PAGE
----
The ‘Mean Girl’ Syndrome: Are Women Really Harder To Work With?
Branding and marketing specialist Theresa O’Neal, of Bee Season Consulting, also says women bosses fear appearing vulnerable. “As women in the workforce, we are sometimes concerned about displaying our vulnerabilities for fear that we may not be seen as capable as our male counterparts. If subordinates fail, we are also seen as failing. Unfortunately, we are not allowed to pass the buck or ‘dumb out’ like some (not all!) of our male counterparts do,” she adds. That insecurity can breed actions and behavior that make women seem like bad bosses, adds Davis-DeFoe.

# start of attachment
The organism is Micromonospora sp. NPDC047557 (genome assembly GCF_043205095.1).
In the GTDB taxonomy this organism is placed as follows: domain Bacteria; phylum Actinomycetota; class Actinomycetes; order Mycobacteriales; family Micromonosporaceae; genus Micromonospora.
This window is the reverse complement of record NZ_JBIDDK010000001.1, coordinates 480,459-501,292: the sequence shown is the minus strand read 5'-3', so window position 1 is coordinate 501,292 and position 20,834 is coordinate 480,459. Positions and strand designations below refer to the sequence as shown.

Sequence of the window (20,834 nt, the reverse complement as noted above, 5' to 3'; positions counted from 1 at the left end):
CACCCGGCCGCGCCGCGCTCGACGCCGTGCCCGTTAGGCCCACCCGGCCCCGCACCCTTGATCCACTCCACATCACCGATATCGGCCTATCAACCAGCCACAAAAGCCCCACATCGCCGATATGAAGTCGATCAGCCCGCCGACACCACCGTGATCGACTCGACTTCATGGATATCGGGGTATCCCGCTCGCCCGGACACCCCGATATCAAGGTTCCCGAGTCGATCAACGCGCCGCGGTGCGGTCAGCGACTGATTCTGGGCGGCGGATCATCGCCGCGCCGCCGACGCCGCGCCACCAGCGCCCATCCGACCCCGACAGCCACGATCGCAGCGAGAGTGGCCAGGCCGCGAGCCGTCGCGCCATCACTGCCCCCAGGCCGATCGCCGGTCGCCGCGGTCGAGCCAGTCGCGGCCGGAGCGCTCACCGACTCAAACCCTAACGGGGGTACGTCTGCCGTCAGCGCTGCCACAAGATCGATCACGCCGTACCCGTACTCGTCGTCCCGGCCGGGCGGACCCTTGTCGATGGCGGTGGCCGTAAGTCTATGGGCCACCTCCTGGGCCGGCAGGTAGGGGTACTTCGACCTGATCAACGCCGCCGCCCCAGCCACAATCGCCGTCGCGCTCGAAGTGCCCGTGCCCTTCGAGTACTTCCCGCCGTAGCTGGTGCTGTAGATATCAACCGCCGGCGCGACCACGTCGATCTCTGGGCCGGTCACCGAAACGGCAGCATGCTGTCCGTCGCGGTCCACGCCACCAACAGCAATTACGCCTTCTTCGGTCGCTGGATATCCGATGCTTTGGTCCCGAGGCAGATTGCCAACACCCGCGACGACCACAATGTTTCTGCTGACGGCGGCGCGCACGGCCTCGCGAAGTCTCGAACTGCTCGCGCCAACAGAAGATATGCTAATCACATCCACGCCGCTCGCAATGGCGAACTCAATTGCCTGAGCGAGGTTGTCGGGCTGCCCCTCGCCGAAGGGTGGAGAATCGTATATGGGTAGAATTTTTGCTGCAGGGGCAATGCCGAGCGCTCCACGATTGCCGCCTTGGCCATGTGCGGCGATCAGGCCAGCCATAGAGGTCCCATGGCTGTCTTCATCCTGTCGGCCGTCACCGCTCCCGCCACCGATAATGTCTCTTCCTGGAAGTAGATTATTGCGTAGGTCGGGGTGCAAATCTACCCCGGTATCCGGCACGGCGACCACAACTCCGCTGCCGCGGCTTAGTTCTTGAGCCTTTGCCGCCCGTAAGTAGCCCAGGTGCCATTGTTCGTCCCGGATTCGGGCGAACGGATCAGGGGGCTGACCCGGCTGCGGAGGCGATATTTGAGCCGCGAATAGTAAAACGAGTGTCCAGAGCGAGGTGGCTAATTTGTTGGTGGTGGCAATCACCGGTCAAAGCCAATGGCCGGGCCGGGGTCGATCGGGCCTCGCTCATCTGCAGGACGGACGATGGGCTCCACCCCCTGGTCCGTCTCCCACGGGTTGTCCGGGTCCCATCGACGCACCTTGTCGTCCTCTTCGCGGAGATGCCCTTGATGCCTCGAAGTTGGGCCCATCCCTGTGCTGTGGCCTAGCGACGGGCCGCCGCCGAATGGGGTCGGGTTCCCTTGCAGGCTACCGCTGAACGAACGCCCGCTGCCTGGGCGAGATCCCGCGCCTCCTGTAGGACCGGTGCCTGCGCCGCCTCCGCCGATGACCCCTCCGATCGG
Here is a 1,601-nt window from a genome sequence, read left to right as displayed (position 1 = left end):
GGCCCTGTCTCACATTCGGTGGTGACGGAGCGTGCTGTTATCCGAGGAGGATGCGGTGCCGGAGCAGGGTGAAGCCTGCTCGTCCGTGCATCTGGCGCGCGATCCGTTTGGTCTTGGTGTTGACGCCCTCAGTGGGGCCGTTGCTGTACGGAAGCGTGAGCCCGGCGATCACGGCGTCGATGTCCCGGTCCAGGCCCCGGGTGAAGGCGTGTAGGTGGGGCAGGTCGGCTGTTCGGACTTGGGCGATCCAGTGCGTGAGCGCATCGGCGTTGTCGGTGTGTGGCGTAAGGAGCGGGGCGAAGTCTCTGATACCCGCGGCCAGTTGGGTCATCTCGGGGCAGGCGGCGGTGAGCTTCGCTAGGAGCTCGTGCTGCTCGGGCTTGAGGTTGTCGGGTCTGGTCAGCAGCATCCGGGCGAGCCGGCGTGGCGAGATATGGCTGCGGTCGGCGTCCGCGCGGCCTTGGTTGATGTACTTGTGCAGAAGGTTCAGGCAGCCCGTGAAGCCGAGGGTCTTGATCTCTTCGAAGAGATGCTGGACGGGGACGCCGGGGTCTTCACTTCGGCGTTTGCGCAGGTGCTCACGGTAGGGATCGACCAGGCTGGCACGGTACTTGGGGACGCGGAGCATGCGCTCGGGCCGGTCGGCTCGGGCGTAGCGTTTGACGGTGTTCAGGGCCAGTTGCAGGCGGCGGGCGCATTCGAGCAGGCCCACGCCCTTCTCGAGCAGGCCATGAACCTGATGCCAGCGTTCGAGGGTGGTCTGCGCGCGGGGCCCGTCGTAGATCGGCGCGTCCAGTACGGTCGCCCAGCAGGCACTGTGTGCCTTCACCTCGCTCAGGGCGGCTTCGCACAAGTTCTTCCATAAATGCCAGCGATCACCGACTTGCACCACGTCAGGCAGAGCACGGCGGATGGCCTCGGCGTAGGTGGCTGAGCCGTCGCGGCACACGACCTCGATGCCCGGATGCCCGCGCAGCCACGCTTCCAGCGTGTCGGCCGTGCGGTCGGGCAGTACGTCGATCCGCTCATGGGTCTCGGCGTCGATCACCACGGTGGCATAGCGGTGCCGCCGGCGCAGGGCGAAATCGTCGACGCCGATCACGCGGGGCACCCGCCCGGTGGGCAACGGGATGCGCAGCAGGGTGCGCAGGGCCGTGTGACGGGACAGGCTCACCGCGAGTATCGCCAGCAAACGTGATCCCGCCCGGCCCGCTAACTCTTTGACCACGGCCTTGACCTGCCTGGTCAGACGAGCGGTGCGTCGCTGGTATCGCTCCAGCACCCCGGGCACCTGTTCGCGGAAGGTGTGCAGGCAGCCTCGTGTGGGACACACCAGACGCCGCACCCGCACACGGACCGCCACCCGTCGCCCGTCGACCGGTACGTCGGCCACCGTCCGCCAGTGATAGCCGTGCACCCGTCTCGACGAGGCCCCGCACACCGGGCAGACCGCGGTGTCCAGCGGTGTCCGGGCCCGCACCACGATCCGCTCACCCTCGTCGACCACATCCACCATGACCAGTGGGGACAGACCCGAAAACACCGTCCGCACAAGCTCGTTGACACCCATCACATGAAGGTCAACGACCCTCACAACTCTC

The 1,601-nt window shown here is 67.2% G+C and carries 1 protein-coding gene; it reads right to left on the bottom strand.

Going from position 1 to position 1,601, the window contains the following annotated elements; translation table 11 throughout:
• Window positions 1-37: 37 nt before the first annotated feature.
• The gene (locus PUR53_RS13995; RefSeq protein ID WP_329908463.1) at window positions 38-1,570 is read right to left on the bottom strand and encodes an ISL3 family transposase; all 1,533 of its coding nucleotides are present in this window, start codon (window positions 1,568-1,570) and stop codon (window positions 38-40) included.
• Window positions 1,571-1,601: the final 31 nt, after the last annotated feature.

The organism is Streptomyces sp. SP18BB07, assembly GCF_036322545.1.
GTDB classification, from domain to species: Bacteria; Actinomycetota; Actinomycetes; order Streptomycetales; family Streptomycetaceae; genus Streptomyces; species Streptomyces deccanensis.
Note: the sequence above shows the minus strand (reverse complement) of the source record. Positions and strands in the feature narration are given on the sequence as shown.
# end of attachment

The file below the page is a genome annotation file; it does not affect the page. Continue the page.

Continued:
Black female bosses on the other hand are often perceived as better bosses. Researchers from Duke’s and Northwestern’s business schools found that while employees the “disliked aggressive woman” notion, it doesn’t apply when the women are black, reports TheJaneDough.com. “When most people think of ‘race,’ they think of a black male. When most people think of ‘women,’ they think a white female. Because black women essentially fly under both of those radars, they’re examined differently with the notion that they’re practically impervious to negative evaluations,” writes the site. But when black women are working for other black women, the similar complaints about women bosses crop up again. One is that black female bosses tend to overcompensate by being tougher.
Climbing the corporate ladder to the top is difficult in general but magnified for women. The Glass Hammer recently asked “Hard Questions: Why won’t we work for women?” And it discovered various answers.